Sex trade thrives in Afghanistan
By ALISA TANG
June 14, 2008
KABUL, Afghanistan – The girl was 11 when she was molested by a man with no legs.
The man paid her $5. And that was how she started selling sex.
Afghanistan is one of the world’s most conservative countries, yet its sex trade appears to be thriving. Sex is sold most obviously at brothels full of women from China who serve both Afghans and foreigners. Far more controversial are Afghan prostitutes, who stay underground in a society that pretends they don’t exist.
Customs meant to keep women “pure” have not stopped prostitution. Girls are expected to remain virgins until their wedding nights, so some prostitutes have only anal sex.
Police make two to three prostitution arrests each week, according to Zia ul-Haq, the chief investigator in the Interior Ministry’s department of sexual crimes. They are often the casualties of nearly three decades of brutal war and a grinding poverty that forces most Afghans to live on less than $1 a day.
“Prostitution is in every country that has poverty, and it exists in Afghanistan,” says women’s rights activist Orzala Ashraf. “But society has black glasses and ignores these problems. Tradition is honor, and if we talk about these taboos, then we break tradition.”
The girl is now 13, and her features have just sharpened into striking beauty. She speaks four languages — the local languages of Pashtu and Dari, the Urdu she picked up as a refugee in Pakistan and the English she learned in a $2.40-a-month course she pays for herself in Kabul. She is the breadwinner in her family of 10.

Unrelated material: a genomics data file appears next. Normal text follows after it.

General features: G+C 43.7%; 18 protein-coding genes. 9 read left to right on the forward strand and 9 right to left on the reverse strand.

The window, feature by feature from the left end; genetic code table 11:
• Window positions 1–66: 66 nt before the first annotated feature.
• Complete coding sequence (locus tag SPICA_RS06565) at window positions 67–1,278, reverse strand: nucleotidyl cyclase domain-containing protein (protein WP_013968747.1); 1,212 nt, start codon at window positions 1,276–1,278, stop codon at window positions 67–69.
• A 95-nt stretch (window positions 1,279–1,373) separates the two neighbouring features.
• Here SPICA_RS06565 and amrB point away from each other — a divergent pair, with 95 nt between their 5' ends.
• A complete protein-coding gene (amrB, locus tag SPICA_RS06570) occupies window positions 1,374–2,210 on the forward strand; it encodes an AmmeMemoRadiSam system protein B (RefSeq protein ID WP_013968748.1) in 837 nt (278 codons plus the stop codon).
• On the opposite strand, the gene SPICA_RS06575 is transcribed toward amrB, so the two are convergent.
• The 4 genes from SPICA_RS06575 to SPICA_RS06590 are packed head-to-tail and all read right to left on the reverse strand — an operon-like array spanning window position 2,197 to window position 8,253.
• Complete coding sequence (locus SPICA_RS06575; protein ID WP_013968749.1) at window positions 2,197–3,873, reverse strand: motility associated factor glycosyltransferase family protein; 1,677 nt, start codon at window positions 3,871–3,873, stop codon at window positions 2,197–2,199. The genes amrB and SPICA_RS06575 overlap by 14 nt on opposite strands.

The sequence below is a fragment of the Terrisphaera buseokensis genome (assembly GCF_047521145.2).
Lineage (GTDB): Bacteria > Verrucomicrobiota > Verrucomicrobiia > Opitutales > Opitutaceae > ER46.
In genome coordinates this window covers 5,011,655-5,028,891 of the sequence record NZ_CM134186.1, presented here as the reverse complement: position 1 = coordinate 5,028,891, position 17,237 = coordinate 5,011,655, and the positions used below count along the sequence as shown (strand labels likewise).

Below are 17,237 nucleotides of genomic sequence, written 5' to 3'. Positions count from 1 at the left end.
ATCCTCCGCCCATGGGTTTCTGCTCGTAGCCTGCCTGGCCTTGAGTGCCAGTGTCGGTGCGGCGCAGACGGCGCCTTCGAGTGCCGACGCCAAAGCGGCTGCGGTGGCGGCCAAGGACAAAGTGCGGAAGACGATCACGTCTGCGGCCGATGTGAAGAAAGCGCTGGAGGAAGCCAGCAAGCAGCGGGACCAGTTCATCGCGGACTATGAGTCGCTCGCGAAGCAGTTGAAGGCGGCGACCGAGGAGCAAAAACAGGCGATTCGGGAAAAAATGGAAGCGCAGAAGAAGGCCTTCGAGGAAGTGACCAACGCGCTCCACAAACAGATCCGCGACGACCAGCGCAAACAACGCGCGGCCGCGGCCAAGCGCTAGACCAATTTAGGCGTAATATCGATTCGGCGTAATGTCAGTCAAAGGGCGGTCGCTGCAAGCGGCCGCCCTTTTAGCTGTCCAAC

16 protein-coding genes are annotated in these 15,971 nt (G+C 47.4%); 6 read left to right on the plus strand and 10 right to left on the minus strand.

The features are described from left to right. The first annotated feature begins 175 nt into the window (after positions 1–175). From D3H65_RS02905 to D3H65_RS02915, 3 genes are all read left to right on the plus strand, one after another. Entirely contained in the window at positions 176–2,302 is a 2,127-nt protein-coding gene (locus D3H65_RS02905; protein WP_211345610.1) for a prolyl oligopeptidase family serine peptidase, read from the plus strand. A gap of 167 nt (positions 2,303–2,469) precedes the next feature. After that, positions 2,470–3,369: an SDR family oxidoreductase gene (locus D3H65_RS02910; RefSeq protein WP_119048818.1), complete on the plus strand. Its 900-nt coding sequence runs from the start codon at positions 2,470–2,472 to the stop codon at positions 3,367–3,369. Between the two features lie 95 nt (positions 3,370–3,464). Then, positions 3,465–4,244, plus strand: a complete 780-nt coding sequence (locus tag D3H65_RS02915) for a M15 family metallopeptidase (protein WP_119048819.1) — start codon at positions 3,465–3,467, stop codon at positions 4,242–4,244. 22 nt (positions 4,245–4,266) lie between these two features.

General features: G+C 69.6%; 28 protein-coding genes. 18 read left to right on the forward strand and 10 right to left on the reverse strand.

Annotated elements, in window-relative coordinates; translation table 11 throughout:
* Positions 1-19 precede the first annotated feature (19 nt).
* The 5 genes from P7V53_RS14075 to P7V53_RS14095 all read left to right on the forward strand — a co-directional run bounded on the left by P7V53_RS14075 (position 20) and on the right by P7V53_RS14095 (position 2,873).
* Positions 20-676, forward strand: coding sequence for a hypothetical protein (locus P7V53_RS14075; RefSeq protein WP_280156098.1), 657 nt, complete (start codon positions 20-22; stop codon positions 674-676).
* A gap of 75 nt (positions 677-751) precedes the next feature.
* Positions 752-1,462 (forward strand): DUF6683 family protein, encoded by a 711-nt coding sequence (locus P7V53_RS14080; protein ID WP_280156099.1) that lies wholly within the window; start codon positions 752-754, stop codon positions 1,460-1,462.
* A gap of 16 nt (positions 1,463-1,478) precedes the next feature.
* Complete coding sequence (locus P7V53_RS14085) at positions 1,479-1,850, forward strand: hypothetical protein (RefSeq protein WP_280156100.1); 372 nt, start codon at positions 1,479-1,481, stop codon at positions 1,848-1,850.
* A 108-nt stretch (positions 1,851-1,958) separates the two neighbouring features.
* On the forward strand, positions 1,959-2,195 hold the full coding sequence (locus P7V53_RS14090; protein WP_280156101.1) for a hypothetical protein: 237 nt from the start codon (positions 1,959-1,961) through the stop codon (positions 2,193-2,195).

She does not know what a condom is. She has not heard of AIDS.
The Associated Press learned her story in a dozen meetings over four months, as well as interviews with police and aid workers. For months she insisted she was a “good girl” — a virgin. But in March, she confessed to having anal sex with men for years, starting with the legless beggar.
She looked down as she spoke, her face and hands sooty from car exhaust. She tucked her hair repeatedly under her head scarf.
The girl grew up in Pakistan, where her family fled during a bloody civil war in Afghanistan in the early 1990s. She cleaned cars for money.
Five years ago, her family and a flood of other refugees returned to Afghanistan after the U.S.-led invasion toppled the Taliban regime. But her father could earn only $40 a month doing various odd jobs.
So she sold chewing gum and newspapers and cleaned car windows in the muddy, potholed streets of Kabul. She made about $3 a day.
That was where she met Uncle Lang, a nickname that literally means Uncle Legless.
Uncle Lang was a land mine victim. When the girl and a friend brought him tea and food, he forced himself upon them, police say.
“I didn’t know anything about sex,” she says. “But it happened.”
It’s hard to know how many other women in Afghanistan are prostitutes because of the extreme secrecy around the issue. A University of Manitoba report last September estimated about 900 female sex workers in Kabul.
A 2005 report by the German aid group Ora International drew data from 122 female sex workers, of whom less than 1 percent knew about AIDS. The youngest was 14.